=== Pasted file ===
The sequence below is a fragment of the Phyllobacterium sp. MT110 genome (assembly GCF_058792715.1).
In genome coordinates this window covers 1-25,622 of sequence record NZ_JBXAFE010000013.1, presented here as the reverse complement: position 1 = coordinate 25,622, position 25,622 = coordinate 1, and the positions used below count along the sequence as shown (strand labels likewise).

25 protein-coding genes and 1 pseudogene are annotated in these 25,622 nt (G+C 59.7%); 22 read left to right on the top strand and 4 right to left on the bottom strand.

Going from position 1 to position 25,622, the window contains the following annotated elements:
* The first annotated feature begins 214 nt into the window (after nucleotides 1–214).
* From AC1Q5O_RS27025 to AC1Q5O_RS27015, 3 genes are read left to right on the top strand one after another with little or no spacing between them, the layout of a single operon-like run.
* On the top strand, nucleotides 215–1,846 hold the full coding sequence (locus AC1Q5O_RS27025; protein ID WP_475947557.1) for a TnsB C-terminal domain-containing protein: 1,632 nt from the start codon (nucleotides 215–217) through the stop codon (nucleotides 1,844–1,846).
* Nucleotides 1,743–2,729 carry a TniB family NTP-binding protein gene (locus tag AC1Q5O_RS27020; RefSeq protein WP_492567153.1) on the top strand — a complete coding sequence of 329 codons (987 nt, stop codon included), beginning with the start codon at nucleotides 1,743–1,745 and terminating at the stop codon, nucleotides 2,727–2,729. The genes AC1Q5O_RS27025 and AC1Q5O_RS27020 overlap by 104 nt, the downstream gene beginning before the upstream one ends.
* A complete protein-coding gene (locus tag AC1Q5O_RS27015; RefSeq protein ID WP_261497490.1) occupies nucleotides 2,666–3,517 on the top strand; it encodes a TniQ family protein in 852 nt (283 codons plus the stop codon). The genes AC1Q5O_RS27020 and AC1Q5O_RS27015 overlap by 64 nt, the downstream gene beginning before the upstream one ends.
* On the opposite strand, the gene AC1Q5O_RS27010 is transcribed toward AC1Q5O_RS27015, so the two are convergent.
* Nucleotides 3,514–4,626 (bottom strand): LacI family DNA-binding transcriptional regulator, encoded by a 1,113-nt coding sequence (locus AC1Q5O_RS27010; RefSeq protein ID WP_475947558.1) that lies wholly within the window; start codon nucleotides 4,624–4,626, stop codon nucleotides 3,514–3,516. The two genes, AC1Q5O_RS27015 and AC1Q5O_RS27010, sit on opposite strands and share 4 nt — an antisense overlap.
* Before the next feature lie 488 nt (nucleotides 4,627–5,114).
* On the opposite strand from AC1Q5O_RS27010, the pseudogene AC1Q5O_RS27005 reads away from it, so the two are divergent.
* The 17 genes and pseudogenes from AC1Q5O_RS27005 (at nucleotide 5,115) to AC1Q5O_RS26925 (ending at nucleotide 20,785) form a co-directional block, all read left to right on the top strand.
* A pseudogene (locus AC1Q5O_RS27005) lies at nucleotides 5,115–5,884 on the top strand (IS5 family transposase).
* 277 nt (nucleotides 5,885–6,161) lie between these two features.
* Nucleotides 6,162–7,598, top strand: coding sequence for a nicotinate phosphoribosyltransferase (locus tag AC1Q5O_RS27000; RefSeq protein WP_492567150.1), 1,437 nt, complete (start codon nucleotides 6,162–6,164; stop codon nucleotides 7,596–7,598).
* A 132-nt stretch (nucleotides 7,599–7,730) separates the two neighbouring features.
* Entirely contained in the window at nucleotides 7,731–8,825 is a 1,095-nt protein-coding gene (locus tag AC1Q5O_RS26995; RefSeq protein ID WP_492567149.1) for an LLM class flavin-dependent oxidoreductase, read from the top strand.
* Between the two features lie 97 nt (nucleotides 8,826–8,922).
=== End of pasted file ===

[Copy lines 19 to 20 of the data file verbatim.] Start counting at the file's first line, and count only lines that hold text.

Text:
* Entirely contained in the window at nucleotides 7,731–8,825 is a 1,095-nt protein-coding gene (locus tag AC1Q5O_RS26995; RefSeq protein ID WP_492567149.1) for an LLM class flavin-dependent oxidoreductase, read from the top strand.
* Between the two features lie 97 nt (nucleotides 8,826–8,922).